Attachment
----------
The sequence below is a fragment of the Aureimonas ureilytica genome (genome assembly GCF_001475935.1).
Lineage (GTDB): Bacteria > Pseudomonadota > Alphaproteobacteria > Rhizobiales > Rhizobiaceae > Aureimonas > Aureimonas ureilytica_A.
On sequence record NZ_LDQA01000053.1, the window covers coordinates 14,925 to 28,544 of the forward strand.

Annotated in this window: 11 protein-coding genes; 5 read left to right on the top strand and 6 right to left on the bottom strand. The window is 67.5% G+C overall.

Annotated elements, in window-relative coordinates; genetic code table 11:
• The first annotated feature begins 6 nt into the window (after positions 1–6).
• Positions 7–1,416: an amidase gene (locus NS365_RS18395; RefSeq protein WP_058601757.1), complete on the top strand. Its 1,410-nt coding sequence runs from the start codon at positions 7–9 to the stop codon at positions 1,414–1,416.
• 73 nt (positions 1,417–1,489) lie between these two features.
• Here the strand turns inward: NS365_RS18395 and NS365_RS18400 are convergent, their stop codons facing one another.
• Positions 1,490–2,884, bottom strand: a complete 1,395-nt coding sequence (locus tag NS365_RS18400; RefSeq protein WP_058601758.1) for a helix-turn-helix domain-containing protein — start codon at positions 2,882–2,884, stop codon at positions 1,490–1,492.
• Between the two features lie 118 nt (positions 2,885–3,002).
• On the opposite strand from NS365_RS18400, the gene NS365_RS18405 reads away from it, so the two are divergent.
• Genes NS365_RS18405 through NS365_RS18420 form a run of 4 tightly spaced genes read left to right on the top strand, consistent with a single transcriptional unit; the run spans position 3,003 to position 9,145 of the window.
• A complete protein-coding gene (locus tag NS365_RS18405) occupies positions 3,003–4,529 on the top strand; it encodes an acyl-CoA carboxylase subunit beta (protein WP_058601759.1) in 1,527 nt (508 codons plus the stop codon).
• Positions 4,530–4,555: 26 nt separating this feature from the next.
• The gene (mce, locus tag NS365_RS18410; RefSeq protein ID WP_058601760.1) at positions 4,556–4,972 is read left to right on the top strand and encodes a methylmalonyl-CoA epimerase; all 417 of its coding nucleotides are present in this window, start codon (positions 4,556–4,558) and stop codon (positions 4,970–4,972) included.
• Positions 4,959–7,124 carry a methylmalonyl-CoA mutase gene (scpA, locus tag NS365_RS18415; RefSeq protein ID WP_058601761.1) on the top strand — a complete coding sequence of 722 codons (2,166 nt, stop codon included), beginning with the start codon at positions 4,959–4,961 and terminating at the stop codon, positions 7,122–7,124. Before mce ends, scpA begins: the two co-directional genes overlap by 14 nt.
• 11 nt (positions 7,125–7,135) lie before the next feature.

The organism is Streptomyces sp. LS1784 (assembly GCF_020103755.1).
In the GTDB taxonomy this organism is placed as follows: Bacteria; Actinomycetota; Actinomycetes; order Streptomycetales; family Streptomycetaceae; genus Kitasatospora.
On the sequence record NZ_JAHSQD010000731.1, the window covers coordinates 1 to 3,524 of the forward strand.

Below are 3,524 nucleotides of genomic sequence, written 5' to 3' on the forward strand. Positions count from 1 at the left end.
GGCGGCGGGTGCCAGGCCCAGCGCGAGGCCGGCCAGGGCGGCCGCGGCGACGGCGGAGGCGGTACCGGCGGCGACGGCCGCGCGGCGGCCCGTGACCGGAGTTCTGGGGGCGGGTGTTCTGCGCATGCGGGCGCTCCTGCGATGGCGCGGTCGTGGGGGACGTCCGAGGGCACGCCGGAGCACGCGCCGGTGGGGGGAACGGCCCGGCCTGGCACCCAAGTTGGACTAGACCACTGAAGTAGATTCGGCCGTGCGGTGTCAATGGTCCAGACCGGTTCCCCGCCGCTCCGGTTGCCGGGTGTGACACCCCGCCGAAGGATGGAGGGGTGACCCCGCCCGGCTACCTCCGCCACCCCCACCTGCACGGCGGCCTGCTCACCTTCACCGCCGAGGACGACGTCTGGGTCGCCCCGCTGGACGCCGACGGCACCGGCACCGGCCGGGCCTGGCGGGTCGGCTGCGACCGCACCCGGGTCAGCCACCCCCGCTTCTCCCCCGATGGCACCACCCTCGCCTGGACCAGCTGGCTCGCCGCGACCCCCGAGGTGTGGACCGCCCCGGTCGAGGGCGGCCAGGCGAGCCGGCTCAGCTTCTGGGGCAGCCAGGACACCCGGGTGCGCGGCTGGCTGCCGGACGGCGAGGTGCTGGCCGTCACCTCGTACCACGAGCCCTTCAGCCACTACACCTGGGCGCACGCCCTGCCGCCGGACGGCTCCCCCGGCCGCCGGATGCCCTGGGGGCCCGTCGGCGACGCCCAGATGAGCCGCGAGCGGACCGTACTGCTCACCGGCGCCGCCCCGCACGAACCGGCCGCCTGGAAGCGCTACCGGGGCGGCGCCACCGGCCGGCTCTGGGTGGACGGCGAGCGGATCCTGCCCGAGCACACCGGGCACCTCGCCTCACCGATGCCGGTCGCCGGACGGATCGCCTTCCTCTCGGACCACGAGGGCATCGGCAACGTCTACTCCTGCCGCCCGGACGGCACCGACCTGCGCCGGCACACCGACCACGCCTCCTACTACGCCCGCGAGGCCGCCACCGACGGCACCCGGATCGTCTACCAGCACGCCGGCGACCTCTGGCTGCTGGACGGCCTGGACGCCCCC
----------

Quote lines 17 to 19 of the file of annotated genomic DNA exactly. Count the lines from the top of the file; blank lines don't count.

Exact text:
• Positions 4,959–7,124 carry a methylmalonyl-CoA mutase gene (scpA, locus tag NS365_RS18415; RefSeq protein ID WP_058601761.1) on the top strand — a complete coding sequence of 722 codons (2,166 nt, stop codon included), beginning with the start codon at positions 4,959–4,961 and terminating at the stop codon, positions 7,122–7,124. Before mce ends, scpA begins: the two co-directional genes overlap by 14 nt.
• 11 nt (positions 7,125–7,135) lie before the next feature.

The organism is Streptomyces sp. LS1784 (assembly GCF_020103755.1).